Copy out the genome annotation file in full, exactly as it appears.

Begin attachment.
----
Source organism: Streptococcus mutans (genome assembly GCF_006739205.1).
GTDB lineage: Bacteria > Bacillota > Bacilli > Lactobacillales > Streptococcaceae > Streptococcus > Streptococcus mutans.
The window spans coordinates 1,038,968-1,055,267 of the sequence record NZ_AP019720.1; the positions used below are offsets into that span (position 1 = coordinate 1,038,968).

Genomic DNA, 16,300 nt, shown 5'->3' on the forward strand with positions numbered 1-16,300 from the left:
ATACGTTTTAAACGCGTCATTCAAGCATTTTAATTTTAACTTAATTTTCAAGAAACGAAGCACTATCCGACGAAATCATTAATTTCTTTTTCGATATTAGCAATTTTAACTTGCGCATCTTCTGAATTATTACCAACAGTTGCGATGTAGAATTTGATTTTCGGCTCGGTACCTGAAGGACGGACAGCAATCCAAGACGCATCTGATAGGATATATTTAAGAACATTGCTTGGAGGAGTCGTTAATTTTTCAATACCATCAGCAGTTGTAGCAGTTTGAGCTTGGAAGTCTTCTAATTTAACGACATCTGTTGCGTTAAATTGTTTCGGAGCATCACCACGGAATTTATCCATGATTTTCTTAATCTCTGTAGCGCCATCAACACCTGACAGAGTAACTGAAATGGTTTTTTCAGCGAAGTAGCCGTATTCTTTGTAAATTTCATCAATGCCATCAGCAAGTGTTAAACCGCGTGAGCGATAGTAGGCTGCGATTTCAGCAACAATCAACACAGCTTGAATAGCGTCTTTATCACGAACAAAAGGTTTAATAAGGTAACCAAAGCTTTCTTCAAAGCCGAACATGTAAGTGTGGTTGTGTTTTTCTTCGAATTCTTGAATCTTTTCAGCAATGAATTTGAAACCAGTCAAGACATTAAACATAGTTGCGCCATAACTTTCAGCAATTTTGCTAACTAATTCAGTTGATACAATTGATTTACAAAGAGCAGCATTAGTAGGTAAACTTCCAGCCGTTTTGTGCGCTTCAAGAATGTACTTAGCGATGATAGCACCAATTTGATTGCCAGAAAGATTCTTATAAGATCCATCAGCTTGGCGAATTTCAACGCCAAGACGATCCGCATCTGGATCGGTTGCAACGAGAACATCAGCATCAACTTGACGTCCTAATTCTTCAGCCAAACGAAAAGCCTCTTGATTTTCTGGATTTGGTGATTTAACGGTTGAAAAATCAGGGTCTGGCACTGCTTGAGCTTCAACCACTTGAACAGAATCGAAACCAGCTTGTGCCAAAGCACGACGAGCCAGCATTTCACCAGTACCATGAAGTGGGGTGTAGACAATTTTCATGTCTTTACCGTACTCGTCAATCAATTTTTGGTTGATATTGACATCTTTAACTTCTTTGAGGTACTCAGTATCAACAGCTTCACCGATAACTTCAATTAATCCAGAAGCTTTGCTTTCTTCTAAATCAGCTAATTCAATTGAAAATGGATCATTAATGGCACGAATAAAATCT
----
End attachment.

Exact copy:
Source organism: Streptococcus mutans (genome assembly GCF_006739205.1).
GTDB lineage: Bacteria > Bacillota > Bacilli > Lactobacillales > Streptococcaceae > Streptococcus > Streptococcus mutans.
The window spans coordinates 1,038,968-1,055,267 of the sequence record NZ_AP019720.1; the positions used below are offsets into that span (position 1 = coordinate 1,038,968).

Genomic DNA, 16,300 nt, shown 5'->3' on the forward strand with positions numbered 1-16,300 from the left:
ATACGTTTTAAACGCGTCATTCAAGCATTTTAATTTTAACTTAATTTTCAAGAAACGAAGCACTATCCGACGAAATCATTAATTTCTTTTTCGATATTAGCAATTTTAACTTGCGCATCTTCTGAATTATTACCAACAGTTGCGATGTAGAATTTGATTTTCGGCTCGGTACCTGAAGGACGGACAGCAATCCAAGACGCATCTGATAGGATATATTTAAGAACATTGCTTGGAGGAGTCGTTAATTTTTCAATACCATCAGCAGTTGTAGCAGTTTGAGCTTGGAAGTCTTCTAATTTAACGACATCTGTTGCGTTAAATTGTTTCGGAGCATCACCACGGAATTTATCCATGATTTTCTTAATCTCTGTAGCGCCATCAACACCTGACAGAGTAACTGAAATGGTTTTTTCAGCGAAGTAGCCGTATTCTTTGTAAATTTCATCAATGCCATCAGCAAGTGTTAAACCGCGTGAGCGATAGTAGGCTGCGATTTCAGCAACAATCAACACAGCTTGAATAGCGTCTTTATCACGAACAAAAGGTTTAATAAGGTAACCAAAGCTTTCTTCAAAGCCGAACATGTAAGTGTGGTTGTGTTTTTCTTCGAATTCTTGAATCTTTTCAGCAATGAATTTGAAACCAGTCAAGACATTAAACATAGTTGCGCCATAACTTTCAGCAATTTTGCTAACTAATTCAGTTGATACAATTGATTTACAAAGAGCAGCATTAGTAGGTAAACTTCCAGCCGTTTTGTGCGCTTCAAGAATGTACTTAGCGATGATAGCACCAATTTGATTGCCAGAAAGATTCTTATAAGATCCATCAGCTTGGCGAATTTCAACGCCAAGACGATCCGCATCTGGATCGGTTGCAACGAGAACATCAGCATCAACTTGACGTCCTAATTCTTCAGCCAAACGAAAAGCCTCTTGATTTTCTGGATTTGGTGATTTAACGGTTGAAAAATCAGGGTCTGGCACTGCTTGAGCTTCAACCACTTGAACAGAATCGAAACCAGCTTGTGCCAAAGCACGACGAGCCAGCATTTCACCAGTACCATGAAGTGGGGTGTAGACAATTTTCATGTCTTTACCGTACTCGTCAATCAATTTTTGGTTGATATTGACATCTTTAACTTCTTTGAGGTACTCAGTATCAACAGCTTCACCGATAACTTCAATTAATCCAGAAGCTTTGCTTTCTTCTAAATCAGCTAATTCAATTGAAAATGGATCATTAATGGCACGAATAAAATCT